As you probably know by now, I think it is unfortunate when stylistic, technical, or aesthetic trends in the arts are only considered in some art history textbooks in comparison to Western (European and American) art. What is more unfortunate is when Western art is used as the "standard" by which the same art forms from other parts of the world are judged. When the cast metal sculptures of the Benin Kingdom of Nigeria first came to light in Europe after the British sacked the city of Benin in 1897, Europeans could not believe the sophistication and realism of the works, preferring to attribute the lost-wax casting technique as learned either from the Portuguese or the ancient Egyptians. Art historians now believe that is definitely not the case.
The lost-wax casting process is one in which a plaster or baked clay mold is made over a clay model. Once the mold is removed the interior surface is coated with wax. The wax castings are removed and a heat-resistant mixture (investment) is poured on both sides creating an inner and outer mold. The mold is baked in a kiln and the wax runs out, and molten metal is added to the mold, filling in the space where the wax was, essentially the "skin" of the sculpture (see The Visual Experience 3rd edition page 260 for a detailed explanation of the technique). This technique has been around since at least the fourth millennium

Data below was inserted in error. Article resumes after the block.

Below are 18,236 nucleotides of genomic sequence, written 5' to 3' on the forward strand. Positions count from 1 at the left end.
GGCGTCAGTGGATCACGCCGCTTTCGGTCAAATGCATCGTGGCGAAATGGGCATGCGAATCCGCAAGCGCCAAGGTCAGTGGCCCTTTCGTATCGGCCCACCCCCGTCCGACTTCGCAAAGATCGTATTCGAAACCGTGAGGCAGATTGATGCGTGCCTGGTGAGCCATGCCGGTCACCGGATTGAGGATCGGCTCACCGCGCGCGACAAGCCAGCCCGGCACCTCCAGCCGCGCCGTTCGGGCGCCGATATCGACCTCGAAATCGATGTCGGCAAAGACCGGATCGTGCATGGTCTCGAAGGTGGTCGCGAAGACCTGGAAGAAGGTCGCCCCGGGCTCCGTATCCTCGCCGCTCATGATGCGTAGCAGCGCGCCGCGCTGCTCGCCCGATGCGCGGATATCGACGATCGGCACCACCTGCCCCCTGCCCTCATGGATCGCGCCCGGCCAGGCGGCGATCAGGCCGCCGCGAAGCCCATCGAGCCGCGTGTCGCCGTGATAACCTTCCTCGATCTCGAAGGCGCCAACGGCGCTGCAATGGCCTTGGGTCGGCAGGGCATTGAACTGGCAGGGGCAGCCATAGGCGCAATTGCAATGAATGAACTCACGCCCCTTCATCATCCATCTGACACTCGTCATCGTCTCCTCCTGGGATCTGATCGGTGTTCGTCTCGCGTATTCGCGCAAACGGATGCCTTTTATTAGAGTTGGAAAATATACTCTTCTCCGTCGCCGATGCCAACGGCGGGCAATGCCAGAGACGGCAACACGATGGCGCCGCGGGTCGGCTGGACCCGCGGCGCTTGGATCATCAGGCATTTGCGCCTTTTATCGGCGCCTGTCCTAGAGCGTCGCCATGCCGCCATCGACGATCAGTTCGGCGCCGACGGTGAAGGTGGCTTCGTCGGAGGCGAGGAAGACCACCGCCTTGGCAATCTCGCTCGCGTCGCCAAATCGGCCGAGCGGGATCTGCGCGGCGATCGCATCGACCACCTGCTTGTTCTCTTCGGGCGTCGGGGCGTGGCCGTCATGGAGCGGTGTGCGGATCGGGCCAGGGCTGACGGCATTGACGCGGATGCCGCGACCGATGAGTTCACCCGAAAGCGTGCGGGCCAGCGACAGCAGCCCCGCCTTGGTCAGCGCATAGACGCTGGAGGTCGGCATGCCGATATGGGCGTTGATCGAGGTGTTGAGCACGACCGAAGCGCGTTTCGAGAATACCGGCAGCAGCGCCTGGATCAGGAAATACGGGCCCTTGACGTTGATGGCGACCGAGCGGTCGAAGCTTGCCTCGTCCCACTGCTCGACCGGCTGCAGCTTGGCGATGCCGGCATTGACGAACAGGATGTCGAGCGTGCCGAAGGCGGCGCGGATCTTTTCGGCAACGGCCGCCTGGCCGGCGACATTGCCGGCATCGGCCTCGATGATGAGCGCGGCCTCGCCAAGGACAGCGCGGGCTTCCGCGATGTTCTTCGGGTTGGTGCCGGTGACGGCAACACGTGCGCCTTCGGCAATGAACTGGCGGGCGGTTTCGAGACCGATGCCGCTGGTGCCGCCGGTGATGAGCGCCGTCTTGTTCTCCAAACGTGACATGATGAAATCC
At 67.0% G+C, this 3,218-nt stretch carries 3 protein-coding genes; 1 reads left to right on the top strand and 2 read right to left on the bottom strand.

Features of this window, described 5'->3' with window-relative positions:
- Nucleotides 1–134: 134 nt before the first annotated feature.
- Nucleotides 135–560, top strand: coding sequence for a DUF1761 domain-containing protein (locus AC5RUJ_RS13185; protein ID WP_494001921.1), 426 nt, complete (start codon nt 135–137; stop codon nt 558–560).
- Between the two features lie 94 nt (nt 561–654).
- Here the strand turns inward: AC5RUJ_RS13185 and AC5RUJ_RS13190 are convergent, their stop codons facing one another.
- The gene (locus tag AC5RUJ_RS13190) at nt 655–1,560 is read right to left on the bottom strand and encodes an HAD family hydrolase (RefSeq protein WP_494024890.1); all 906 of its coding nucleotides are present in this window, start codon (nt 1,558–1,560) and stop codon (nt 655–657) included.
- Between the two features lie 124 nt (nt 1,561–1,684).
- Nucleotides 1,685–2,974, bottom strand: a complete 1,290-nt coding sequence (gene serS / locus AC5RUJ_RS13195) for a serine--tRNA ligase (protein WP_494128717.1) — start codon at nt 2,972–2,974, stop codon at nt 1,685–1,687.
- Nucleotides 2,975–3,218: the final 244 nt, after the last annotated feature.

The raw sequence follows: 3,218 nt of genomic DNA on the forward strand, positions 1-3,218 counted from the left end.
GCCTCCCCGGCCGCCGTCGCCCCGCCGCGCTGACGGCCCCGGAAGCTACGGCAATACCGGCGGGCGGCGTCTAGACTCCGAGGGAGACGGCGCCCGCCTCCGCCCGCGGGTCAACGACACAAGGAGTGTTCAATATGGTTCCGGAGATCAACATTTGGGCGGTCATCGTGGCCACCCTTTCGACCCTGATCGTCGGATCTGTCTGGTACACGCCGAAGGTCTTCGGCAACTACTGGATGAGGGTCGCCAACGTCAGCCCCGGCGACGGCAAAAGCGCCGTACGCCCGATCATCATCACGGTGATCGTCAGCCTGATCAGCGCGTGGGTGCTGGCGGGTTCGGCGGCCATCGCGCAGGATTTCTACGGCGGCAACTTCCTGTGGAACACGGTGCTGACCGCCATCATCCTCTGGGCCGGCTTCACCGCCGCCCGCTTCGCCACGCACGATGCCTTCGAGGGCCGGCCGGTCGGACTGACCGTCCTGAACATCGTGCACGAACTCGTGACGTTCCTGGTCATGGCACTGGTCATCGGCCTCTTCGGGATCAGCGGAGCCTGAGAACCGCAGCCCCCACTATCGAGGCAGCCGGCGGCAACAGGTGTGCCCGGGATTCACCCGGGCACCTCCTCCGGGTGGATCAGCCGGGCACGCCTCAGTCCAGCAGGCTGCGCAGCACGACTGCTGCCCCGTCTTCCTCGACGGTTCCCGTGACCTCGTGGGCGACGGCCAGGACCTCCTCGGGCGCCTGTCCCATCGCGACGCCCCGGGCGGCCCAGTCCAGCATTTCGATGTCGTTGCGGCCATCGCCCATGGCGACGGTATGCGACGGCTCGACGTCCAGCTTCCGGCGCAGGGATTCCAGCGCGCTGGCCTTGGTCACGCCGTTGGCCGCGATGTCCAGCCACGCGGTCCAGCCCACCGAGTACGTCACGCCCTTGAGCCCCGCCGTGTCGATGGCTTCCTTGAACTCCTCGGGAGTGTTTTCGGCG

This beautiful little work shows the typical seen of loyalty and homage to the king by lesser nobility. It is a high-relief sculpture in which the lack of background or surrounding decoration heightens the ceremonial aspect of the scene. Such plaques were meant to decorate the columns and walls of the oba's palace in Benin City. They commemorated great moments in an oba's reign, and also were meant to represent the oba's continuing presence after his death. Other subjects in Benin metal sculpture were commemorative heads of kings and their relatives, court scenes, animals, and hunting scenes. The figural realism may have come down to
Featured Collection: Cleveland Museum of Art
Learn more about metal sculpture and the lost-wax process in Davis Art Images set 8-D076: Metal Sculpture